The purpose of the bill is to hopefully raise immunization rates in Utah. I can certainly appreciate the argument of the opposition and completely understand that the topic of immunizations seems to be quite polarized and emotionally charged. While some parents exempt immunizations because of their personal research on the topic, this isn’t the case for a fair share of immunization exemptions. I am a nurse practitioner and used to be a school nurse in Alpine and Provo school districts. As someone on the “front lines” so-to-speak of immunization education, I can tell you that in my experience, some parents just procrastinate with immunizations. Before they know it, school is starting and they just haven’t had the time yet to get their children immunized. For the procrastinating parent, it is (unfortunately) more convenient to file an immunization exemption than it is for them to have the child’s immunizations updated. Because state law says the child cannot start school without proof of immunizations or proof of an exemption, these parents will often file the exemption so it doesn’t delay their child from going to school. That’s the group that HB221 can make a difference in.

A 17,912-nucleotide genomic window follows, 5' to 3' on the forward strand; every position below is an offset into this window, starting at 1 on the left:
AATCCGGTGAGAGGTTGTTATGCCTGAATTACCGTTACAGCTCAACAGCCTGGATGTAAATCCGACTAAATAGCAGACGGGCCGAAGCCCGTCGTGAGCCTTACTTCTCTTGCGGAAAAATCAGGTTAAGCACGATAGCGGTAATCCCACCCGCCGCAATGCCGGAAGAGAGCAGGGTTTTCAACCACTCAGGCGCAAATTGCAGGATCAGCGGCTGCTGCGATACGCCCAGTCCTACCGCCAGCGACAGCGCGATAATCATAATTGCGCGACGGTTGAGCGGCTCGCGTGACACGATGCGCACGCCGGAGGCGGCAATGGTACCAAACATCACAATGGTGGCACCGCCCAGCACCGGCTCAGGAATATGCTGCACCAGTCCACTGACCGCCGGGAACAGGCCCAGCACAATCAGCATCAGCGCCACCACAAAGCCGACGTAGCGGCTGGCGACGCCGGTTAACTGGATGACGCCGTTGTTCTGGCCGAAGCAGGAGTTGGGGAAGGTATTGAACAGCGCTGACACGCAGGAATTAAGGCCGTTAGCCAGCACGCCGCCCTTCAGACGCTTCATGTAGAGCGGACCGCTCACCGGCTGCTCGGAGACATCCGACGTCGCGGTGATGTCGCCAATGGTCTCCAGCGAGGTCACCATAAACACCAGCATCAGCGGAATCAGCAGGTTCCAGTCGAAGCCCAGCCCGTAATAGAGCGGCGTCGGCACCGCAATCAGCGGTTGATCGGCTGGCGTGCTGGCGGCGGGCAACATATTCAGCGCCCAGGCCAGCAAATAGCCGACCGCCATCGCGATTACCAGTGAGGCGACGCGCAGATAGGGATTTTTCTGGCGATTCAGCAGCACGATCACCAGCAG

I’ve spent the last 11 years conducting research in Utah regarding the reasons why parents exempt immunizations and have published many articles that report these findings in several peer-reviewed and professional journals. What’s really interesting to me is that some parents feel “bullied” when they go to the local health department to file an immunization exemption. Some health departments try to provide immunization education to the parent seeking an exemption and others are too busy. It’s totally possible that a public health nurse can have a “bad” day and provide the education with a frustrated tone. After all, we’re all human, right? The beauty of HB221 is that it takes the “education” out of the local health department and standardizes it. That way you don’t have to worry about a nurse having a bad day and making some parents feel bad about claiming an immunization exemption. The standardized online education would carefully control the tone and allow exempting parents to present their education certificate to the health department WITHOUT having to go through any additional education. Also, it relieves some of the burden that falls to the local health department right now.